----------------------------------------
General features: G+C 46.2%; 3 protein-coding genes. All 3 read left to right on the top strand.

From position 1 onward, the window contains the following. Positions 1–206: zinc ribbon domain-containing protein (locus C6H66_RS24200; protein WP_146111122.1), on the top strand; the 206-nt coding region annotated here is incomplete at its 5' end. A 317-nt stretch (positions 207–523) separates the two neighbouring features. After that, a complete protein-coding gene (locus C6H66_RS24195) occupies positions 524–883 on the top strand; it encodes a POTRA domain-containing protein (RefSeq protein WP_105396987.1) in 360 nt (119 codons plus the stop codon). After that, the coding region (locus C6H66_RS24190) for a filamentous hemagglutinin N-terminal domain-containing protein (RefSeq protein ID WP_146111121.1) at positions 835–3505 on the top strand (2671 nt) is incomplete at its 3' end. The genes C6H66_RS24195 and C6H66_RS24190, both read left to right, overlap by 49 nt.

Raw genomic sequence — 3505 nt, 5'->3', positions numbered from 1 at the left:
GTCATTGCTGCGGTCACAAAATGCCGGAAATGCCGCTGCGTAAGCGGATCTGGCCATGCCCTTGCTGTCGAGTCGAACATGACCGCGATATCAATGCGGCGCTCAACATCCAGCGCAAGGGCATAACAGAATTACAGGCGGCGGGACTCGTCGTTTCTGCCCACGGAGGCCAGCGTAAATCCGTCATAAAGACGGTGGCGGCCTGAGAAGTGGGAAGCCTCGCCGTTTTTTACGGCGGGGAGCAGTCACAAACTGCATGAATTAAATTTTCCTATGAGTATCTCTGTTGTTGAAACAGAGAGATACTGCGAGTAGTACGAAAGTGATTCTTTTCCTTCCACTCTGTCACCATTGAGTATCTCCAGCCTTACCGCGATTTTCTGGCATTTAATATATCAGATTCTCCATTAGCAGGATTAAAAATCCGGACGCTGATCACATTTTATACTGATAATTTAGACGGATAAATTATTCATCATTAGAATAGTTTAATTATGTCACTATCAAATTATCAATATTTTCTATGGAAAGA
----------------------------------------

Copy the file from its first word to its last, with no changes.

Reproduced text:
General features: G+C 46.2%; 3 protein-coding genes. All 3 read left to right on the top strand.

From position 1 onward, the window contains the following. Positions 1–206: zinc ribbon domain-containing protein (locus C6H66_RS24200; protein WP_146111122.1), on the top strand; the 206-nt coding region annotated here is incomplete at its 5' end. A 317-nt stretch (positions 207–523) separates the two neighbouring features. After that, a complete protein-coding gene (locus C6H66_RS24195) occupies positions 524–883 on the top strand; it encodes a POTRA domain-containing protein (RefSeq protein WP_105396987.1) in 360 nt (119 codons plus the stop codon). After that, the coding region (locus C6H66_RS24190) for a filamentous hemagglutinin N-terminal domain-containing protein (RefSeq protein ID WP_146111121.1) at positions 835–3505 on the top strand (2671 nt) is incomplete at its 3' end. The genes C6H66_RS24195 and C6H66_RS24190, both read left to right, overlap by 49 nt.

Raw genomic sequence — 3505 nt, 5'->3', positions numbered from 1 at the left:
GTCATTGCTGCGGTCACAAAATGCCGGAAATGCCGCTGCGTAAGCGGATCTGGCCATGCCCTTGCTGTCGAGTCGAACATGACCGCGATATCAATGCGGCGCTCAACATCCAGCGCAAGGGCATAACAGAATTACAGGCGGCGGGACTCGTCGTTTCTGCCCACGGAGGCCAGCGTAAATCCGTCATAAAGACGGTGGCGGCCTGAGAAGTGGGAAGCCTCGCCGTTTTTTACGGCGGGGAGCAGTCACAAACTGCATGAATTAAATTTTCCTATGAGTATCTCTGTTGTTGAAACAGAGAGATACTGCGAGTAGTACGAAAGTGATTCTTTTCCTTCCACTCTGTCACCATTGAGTATCTCCAGCCTTACCGCGATTTTCTGGCATTTAATATATCAGATTCTCCATTAGCAGGATTAAAAATCCGGACGCTGATCACATTTTATACTGATAATTTAGACGGATAAATTATTCATCATTAGAATAGTTTAATTATGTCACTATCAAATTATCAATATTTTCTATGGAAAGA